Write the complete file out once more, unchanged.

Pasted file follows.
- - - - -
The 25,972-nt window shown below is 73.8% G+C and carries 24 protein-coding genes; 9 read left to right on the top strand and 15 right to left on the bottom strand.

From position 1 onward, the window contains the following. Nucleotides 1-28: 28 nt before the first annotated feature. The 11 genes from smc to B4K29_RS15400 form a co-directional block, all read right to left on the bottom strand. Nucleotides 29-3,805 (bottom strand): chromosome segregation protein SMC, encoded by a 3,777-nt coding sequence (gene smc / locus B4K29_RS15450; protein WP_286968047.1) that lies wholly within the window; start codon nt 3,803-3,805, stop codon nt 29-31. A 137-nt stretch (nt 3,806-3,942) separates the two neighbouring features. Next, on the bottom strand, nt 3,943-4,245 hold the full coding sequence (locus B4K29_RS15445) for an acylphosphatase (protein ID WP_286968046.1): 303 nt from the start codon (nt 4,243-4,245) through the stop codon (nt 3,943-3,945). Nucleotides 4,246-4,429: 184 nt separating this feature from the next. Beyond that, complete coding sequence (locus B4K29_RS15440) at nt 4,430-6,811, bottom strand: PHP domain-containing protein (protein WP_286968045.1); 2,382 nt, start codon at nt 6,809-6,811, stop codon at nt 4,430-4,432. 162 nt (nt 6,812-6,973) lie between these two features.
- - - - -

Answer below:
The 25,972-nt window shown below is 73.8% G+C and carries 24 protein-coding genes; 9 read left to right on the top strand and 15 right to left on the bottom strand.

From position 1 onward, the window contains the following. Nucleotides 1-28: 28 nt before the first annotated feature. The 11 genes from smc to B4K29_RS15400 form a co-directional block, all read right to left on the bottom strand. Nucleotides 29-3,805 (bottom strand): chromosome segregation protein SMC, encoded by a 3,777-nt coding sequence (gene smc / locus B4K29_RS15450; protein WP_286968047.1) that lies wholly within the window; start codon nt 3,803-3,805, stop codon nt 29-31. A 137-nt stretch (nt 3,806-3,942) separates the two neighbouring features. Next, on the bottom strand, nt 3,943-4,245 hold the full coding sequence (locus B4K29_RS15445) for an acylphosphatase (protein ID WP_286968046.1): 303 nt from the start codon (nt 4,243-4,245) through the stop codon (nt 3,943-3,945). Nucleotides 4,246-4,429: 184 nt separating this feature from the next. Beyond that, complete coding sequence (locus B4K29_RS15440) at nt 4,430-6,811, bottom strand: PHP domain-containing protein (protein WP_286968045.1); 2,382 nt, start codon at nt 6,809-6,811, stop codon at nt 4,430-4,432. 162 nt (nt 6,812-6,973) lie between these two features.